The law relating to charitable status has developed over a number of centuries, which means the picture can be a bit complicated.
Many organisations which operate for ‘public benefit’ but are not part of the state hold charitable status, such as universities, housing associations, and certain museums. A number of other organisations, while they are charities in law, don’t need to register with the Charity Commission.
Universities, housing associations, certain museums
Some charities, for example, universities and housing associations, are known as ‘exempt charities’. While they are charities in law they do not have to register with the Charity Commission. They are regulated instead by other bodies. (For example the Higher Education Funding Council for England in the case of universities in England, or the Homes and Community Agency in the case of housing associations in England.) A number of specific museums, set out in law, are regulated by the Department for Culture, Media and Sport.
Churches and Scouts and Guides groups
Some charities are ‘excepted’ from charitable registration. They are still charities, and are still regulated by the Charity Commission, but they’re not required to register with the Commission or to submit annual returns to it provided their income is below £100,000 a year. The main types are churches of specified denominations and Scouts and Guides groups. The exception for churches is due to end in 2021, when they will need to register as charities.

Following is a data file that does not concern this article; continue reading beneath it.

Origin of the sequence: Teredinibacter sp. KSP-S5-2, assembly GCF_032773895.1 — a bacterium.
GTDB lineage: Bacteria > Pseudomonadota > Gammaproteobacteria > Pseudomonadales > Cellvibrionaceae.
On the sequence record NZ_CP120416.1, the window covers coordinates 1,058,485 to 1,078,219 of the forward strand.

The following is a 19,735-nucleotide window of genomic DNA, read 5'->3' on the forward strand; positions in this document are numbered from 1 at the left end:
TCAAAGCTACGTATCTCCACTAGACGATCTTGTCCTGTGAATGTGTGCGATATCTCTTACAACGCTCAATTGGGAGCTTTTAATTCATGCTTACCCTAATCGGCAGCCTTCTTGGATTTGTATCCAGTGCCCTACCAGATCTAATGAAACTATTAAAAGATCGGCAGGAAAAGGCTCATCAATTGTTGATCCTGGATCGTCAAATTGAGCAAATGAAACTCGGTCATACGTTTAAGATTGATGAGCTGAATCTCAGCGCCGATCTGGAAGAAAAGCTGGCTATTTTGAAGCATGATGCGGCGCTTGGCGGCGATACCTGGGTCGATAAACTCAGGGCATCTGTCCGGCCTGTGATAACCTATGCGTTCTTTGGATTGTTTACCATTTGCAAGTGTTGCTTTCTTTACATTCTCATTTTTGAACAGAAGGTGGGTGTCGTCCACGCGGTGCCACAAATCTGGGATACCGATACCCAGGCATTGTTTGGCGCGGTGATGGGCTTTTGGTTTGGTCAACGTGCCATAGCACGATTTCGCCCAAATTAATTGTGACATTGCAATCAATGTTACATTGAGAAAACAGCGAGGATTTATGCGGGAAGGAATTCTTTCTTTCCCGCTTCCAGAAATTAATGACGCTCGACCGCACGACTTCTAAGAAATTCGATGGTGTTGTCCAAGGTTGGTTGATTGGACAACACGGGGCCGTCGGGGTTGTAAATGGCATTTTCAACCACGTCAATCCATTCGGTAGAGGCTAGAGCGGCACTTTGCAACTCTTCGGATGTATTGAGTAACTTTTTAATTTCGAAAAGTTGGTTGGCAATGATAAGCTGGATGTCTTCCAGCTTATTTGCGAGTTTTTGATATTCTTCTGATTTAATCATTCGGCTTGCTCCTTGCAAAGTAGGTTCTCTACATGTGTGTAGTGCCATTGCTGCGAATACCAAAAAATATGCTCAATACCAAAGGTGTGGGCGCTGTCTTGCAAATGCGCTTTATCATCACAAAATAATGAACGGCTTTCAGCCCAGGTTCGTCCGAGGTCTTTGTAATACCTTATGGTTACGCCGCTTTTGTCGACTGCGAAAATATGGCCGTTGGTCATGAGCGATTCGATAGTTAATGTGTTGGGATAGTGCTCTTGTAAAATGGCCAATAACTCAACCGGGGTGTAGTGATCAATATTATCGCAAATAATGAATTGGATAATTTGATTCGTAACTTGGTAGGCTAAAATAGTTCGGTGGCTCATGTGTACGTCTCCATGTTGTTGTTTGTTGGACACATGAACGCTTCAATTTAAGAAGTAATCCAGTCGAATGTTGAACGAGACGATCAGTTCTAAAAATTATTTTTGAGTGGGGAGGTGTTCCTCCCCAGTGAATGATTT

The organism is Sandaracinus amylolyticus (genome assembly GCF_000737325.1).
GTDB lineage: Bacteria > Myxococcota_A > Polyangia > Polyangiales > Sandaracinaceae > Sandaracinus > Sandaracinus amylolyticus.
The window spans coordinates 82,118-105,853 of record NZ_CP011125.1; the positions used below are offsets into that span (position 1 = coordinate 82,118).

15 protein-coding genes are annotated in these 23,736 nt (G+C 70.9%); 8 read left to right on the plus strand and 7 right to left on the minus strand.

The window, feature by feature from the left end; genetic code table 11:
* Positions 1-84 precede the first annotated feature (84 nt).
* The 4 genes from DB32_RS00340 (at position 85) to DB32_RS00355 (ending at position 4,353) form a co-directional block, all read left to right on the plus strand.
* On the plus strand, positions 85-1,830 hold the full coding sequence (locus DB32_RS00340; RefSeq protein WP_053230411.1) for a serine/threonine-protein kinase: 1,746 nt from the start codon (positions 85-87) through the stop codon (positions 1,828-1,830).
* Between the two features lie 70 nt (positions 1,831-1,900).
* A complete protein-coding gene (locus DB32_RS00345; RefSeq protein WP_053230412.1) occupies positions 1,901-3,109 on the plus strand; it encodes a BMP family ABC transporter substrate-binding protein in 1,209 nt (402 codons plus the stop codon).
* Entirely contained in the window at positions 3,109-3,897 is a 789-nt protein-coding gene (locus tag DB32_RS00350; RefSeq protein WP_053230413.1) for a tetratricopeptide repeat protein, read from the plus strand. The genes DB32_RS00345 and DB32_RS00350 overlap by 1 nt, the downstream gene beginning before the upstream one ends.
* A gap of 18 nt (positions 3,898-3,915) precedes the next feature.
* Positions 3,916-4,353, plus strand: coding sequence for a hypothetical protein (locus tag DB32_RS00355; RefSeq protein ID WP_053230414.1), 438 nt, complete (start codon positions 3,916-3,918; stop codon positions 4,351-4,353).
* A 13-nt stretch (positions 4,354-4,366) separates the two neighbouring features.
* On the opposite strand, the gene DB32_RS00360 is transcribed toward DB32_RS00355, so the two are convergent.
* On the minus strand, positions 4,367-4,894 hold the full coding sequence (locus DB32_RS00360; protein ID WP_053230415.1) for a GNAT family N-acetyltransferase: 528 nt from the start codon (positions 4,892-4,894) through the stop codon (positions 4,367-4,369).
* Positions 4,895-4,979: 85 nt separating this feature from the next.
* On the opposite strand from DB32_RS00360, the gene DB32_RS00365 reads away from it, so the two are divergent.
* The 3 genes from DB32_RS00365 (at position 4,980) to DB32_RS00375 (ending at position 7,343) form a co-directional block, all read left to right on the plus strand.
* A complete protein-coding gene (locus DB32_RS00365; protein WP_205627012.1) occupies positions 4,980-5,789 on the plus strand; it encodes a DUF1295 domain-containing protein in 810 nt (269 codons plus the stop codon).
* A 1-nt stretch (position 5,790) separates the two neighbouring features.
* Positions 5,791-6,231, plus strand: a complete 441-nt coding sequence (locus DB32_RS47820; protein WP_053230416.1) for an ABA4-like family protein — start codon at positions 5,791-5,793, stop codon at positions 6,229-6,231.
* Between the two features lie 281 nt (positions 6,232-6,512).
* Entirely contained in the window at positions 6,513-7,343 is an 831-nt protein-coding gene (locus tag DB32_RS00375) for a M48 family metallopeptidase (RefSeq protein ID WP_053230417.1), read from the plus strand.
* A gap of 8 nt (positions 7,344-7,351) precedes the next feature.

Most independent schools are registered charities. This means that they cannot operate for profit, and must show that they are creating public benefit.
This has been a controversial area in the recent past.
Prior to 2006, when the law changed, independent schools could automatically claim charitable status. After this, they had to demonstrate that they were creating public benefit in order to maintain their charitable status. The Charity Commission at the time tried to impose a number of requirements on schools regarding how they went about this, such as defining what bursary schemes they must offer. This was challenged by independent schools, and in 2011 the high court decided that the Charity Commission was being too prescriptive.
The court said that independent schools had to generate a meaningful amount of public benefit (i.e. benefits for the public, in addition to the benefits that fee-paying pupils received), but that it should be up to individual schools how they go about doing this.